In Years Past
100 Years Ago
In 1913, at the Washington Garage in Jamestown there was an exhibition of low and medium priced cars that would cause auto enthusiasts to pay the place a visit – soon as the news became public. The Studebaker “25,” one of the new cars, would attract particular attention on account of the high grade and low price. This car would sell at $885. It was fully equipped, finely upholstered and the workmanship was the same as that in the highest grade of Studebaker cars. Experts had declared that this car embodied all the features that had made the highest priced autos famous. And the Rambler was the auto that had no competitors. The long wheel base, large wheels and luxurious upholstery, the concealed dash lamp, the separate utility wheel, combined with the special motor system, which gave one the advantage of two independent running systems, in fact, every detail that auto owners had longed for, made this car as near perfect as it was possible for the makers to produce.
In Washington, trouble big and little stood in the way of the victorious Democrats. And it might be said without exaggeration that just at present it was the little affairs that were giving the Democratic statesmen the greatest worry. The big things, like reducing the tariff and the high cost of living, suppressing or curbing the trusts, reforming the currency, granting independence to the Philippines and a few more important matters could wait and would involve consideration and debate. But right at hand was the distribution of important places in the federal government, the organization of the senate, the settlement of who would be the big and little bosses and quite a number of lesser things.
75 Years Ago
In 1938, Erie County deputy sheriffs crawled about in a narrow gypsum mine tunnel near Clarence Center, collecting dirt in search of clues to indicate how a 52-year-old miner died there four years previously. Police started the search for new clues after Joseph Wieszorak identified the skeleton found in an abandoned passage of the mine, 55 feet underground, as his brother, Anthony Vinzolak, 52, who disappeared in November 1933. The identity of the skeleton was made through bits of clothing on the bones. Vinzolak, a native of Poland, came to the United States in 1910. He had walked out of the rooming house where he was staying one night and was never seen again. He was a loader in the mines. Vinzolak was separated from his wife and two children. It was learned his wife had died and the whereabouts of the children was unknown. A mine worker stumbled on the skeleton while inspecting the tunnel which had not been used for eight years.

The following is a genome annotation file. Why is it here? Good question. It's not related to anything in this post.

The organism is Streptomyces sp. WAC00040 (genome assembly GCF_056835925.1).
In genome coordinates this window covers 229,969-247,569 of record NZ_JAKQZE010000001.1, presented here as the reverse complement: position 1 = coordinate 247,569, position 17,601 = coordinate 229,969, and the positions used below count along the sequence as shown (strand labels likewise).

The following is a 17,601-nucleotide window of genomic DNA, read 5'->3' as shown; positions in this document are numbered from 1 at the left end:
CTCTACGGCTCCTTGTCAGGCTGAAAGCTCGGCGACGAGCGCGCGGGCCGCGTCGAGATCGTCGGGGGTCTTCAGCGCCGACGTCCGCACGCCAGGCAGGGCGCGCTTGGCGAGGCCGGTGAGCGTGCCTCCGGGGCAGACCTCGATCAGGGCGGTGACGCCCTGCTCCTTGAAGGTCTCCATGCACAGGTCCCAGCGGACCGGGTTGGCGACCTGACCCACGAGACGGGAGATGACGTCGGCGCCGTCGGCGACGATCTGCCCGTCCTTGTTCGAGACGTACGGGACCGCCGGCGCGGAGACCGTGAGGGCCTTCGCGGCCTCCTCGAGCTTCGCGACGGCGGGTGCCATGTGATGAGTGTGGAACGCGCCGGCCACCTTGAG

Four youths were arrested Saturday by Chief of Police Merton Pratt of Celoron on charges of breaking into the Lakeview Candy Company’s building in the West Lake Road, West Ellicott, early on that morning. According to Chief Pratt, the four boys broke into the candy shop through a delivery door on the side of the building. They were accused of stealing a quantity of candy and money from the cash register. The sum of $28.15 was recovered according to Chief Pratt.
50 Years Ago
In 1963, a boost in 1963 city taxes appeared almost a certainty as Jamestown City Council hastened to complete its budget-making chores by Monday night. There was no official statement on the status of the budget but councilmen were reported glum about any chances of keeping this year’s fiscal outlay within the bounds of 1962’s record high figure of $6,602,293. Some sort of an upward adjustment in wages for the city’s 600 employees also seemed assured.
The sale of the Firestone Store and property at Third and Prendergast in Jamestown to Norman Klickner of Erie, Pa., was announced by company officials. The business would be operated by Mr. Klickner as a home-owned store and would continue to carry Firestone products. The store formerly was owned and operated directly by the Firestone firm. The name of the store would be changed to the Allegany Tire Sales. The Firestone store had been located at 228 E. Third St. since 1943. Prior to 1943, the business was located at East Fourth Street and Prendergast Avenue in a building that was presently occupied by the Greyhound Bus Company.